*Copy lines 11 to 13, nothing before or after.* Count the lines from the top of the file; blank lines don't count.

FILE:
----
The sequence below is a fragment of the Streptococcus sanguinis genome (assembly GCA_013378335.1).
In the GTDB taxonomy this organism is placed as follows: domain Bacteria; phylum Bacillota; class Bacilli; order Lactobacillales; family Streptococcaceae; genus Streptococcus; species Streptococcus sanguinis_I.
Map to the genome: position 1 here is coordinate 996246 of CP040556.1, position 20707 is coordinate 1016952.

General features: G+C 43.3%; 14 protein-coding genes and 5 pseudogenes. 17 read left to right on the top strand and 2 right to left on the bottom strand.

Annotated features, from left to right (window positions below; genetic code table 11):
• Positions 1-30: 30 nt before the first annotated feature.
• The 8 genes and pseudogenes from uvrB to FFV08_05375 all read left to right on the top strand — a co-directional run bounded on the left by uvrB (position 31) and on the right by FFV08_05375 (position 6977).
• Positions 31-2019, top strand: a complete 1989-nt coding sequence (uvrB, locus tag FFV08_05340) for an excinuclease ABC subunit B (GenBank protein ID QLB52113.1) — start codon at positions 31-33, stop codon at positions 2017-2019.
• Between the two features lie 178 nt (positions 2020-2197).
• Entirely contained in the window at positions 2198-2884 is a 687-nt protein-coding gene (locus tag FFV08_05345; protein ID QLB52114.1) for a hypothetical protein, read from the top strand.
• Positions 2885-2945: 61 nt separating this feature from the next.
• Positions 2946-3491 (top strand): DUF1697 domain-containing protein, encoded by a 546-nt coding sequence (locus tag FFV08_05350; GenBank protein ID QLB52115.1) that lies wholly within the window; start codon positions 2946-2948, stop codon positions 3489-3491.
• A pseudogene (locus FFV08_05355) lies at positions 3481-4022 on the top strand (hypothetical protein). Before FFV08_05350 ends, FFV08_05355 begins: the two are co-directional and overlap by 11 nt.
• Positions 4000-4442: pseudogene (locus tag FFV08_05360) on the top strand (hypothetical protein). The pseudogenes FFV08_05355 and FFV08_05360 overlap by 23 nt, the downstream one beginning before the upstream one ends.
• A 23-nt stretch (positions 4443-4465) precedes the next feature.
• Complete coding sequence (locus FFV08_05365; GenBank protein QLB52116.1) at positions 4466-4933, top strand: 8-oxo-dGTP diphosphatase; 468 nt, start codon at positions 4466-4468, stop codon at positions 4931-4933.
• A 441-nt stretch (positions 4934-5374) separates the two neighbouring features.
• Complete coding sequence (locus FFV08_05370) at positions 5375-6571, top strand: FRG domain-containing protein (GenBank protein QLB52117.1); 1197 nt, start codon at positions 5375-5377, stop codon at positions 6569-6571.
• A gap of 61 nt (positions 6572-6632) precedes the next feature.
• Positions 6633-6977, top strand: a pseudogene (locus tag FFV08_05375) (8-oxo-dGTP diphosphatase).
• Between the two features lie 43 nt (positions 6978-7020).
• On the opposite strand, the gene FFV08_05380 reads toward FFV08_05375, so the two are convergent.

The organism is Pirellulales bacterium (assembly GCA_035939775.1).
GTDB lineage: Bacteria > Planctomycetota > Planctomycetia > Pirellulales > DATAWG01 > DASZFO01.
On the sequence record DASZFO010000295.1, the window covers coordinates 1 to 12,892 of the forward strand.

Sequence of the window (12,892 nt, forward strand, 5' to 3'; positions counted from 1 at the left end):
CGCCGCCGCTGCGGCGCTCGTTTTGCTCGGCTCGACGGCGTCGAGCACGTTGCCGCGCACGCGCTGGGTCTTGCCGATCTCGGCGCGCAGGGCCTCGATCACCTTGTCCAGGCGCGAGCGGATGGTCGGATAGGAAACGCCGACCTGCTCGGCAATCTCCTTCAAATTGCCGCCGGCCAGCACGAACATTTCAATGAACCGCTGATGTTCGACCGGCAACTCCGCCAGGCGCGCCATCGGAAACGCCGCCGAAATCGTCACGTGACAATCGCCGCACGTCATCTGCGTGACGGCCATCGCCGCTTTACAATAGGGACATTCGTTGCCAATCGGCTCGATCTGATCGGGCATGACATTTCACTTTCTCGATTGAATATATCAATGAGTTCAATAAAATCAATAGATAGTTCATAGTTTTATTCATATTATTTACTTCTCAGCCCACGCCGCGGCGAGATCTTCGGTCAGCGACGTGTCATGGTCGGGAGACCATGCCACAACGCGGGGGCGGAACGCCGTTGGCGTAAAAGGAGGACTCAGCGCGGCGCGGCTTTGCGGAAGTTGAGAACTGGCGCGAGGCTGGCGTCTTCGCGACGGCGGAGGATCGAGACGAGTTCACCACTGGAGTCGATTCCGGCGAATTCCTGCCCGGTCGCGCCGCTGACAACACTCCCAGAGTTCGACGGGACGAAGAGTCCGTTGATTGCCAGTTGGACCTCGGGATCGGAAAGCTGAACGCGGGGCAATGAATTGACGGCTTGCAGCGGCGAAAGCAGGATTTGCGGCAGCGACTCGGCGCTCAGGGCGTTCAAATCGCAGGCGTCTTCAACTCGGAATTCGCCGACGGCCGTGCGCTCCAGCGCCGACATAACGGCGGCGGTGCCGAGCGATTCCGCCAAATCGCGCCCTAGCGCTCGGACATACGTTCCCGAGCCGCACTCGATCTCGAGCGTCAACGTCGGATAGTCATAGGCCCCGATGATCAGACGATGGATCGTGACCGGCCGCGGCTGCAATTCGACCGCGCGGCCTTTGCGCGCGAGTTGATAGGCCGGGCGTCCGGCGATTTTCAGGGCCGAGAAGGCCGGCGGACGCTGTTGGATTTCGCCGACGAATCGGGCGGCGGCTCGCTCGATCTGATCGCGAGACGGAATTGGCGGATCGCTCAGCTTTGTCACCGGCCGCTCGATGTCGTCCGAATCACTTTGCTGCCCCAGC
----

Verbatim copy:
• Positions 2885-2945: 61 nt separating this feature from the next.
• Positions 2946-3491 (top strand): DUF1697 domain-containing protein, encoded by a 546-nt coding sequence (locus tag FFV08_05350; GenBank protein ID QLB52115.1) that lies wholly within the window; start codon positions 2946-2948, stop codon positions 3489-3491.
• A pseudogene (locus FFV08_05355) lies at positions 3481-4022 on the top strand (hypothetical protein). Before FFV08_05350 ends, FFV08_05355 begins: the two are co-directional and overlap by 11 nt.